The do’s and don’ts of running a guesthouse

Opening a guesthouse can be a lucrative endeavour, but before taking the plunge and converting a residence into a financially rewarding business, there are important steps to be followed and considerations to be taken into account.

February 2, 2019

When it comes to setting up a new guesthouse, careful prior planning should be seen as a non-negotiable. This will go a long way to ensuring all processes are followed correctly and avoiding any obstacles, unforeseen complications or penalties.

Application process

Once the basic structure of your guesthouse has been outlined, you will need to approach the local municipality to ensure that local planning regulations do not prohibit the establishment of a guesthouse in the relevant area. Municipal by-laws and regulations will have to be thoroughly researched to ensure that the proposed conversion of a residence into a guesthouse may proceed.

A detailed application must be submitted to the local municipality, including setting out the size and sustainability of the premises. While the process and application requirements are largely the same for all provinces, it is still advisable to approach the local municipality for details regarding requirements, necessary forms to be submitted and recommended supporting documents.

The Senior Property Managing Officer at the local council will deal with the application and motivational letter upon submission.


Following this, a timeframe is outlined during which objections to the application may be lodged. During this period, any affected parties can object with reason as to why the application should be denied by the municipality.

For example, a neighbour could object should they feel that the guesthouse does not conform to the rest of the neighborhood or if the correct licenses are not in place. The best strategy of avoiding objections being lodged by neighbours is engaging and negotiating with them from day one. While the courts can be approached if the parties concerned cannot reach an agreement, a legal battle can be a drawn-out, tedious and costly process and should only be considered as a last resort.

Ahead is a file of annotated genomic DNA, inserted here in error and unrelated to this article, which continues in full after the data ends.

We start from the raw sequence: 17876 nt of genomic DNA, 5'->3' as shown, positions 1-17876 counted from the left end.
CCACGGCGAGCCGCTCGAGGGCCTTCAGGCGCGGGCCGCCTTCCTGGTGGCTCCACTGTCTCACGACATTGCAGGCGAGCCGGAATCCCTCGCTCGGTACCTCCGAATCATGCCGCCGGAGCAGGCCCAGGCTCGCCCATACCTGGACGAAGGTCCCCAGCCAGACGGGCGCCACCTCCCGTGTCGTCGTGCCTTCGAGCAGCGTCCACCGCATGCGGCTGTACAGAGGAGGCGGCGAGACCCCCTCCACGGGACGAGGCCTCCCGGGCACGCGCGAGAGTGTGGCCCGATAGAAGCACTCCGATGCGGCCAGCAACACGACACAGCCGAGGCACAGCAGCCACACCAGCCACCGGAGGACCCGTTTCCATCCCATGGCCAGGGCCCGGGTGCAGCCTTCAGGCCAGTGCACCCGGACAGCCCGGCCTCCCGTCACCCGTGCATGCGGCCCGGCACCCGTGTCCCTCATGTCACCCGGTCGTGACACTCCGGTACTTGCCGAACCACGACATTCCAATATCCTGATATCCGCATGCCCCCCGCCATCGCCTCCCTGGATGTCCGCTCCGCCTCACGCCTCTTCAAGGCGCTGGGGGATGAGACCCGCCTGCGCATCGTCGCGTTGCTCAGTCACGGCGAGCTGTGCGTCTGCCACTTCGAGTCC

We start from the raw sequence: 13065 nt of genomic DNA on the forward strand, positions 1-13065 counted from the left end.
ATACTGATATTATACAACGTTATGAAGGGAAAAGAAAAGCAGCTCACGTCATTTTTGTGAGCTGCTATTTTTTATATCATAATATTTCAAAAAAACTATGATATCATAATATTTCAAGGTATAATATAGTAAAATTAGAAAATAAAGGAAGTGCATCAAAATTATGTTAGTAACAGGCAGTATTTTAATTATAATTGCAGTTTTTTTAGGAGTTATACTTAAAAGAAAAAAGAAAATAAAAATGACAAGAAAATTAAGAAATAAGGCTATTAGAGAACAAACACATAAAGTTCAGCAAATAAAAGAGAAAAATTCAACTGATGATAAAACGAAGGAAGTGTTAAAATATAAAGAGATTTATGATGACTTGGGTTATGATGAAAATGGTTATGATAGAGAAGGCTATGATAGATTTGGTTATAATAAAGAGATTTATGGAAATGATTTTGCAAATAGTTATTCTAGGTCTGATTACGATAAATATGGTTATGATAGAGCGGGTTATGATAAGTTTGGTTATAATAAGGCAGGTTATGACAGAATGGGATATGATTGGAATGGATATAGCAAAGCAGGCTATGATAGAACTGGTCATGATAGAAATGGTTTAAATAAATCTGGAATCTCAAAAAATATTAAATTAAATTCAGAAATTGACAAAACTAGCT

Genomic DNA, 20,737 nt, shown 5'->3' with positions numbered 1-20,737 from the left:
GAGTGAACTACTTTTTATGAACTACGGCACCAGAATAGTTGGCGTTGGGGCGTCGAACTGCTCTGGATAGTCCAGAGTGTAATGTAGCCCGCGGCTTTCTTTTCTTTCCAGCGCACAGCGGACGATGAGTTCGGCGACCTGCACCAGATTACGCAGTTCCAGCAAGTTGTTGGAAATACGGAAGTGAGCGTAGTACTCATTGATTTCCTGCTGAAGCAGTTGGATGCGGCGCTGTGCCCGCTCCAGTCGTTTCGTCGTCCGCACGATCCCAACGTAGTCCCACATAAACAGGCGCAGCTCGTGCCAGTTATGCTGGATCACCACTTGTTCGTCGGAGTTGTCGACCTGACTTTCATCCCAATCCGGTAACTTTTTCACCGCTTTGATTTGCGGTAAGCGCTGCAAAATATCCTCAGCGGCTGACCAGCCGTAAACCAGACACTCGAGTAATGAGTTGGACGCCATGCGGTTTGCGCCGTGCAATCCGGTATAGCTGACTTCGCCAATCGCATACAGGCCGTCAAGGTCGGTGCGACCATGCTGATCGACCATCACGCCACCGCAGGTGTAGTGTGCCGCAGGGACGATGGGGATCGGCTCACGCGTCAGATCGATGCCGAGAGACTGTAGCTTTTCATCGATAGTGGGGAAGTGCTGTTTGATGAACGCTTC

Further to this, a rezoning application will need to be submitted in order to change the primary use of land from residential to commercial, should the property not allow for a guesthouse to operate in its current form.

It is also very important to inspect the title deed of the property to ensure that there are no adverse conditions prohibiting the operation of a guesthouse on the property.

If the above is not followed correctly, there can be negative consequences for the business.

In addition, the following points should be considered from the get-go to ensure that the basics are covered for your new guesthouse:

  • Choosing a business structure
  • Zoning
  • Licenses that are required
  • SARS and matters relating to the Receiver of Revenue
  • Insurance
  • Safety regulations
  • Employees and Labour relations

Written by Wessel de Kock

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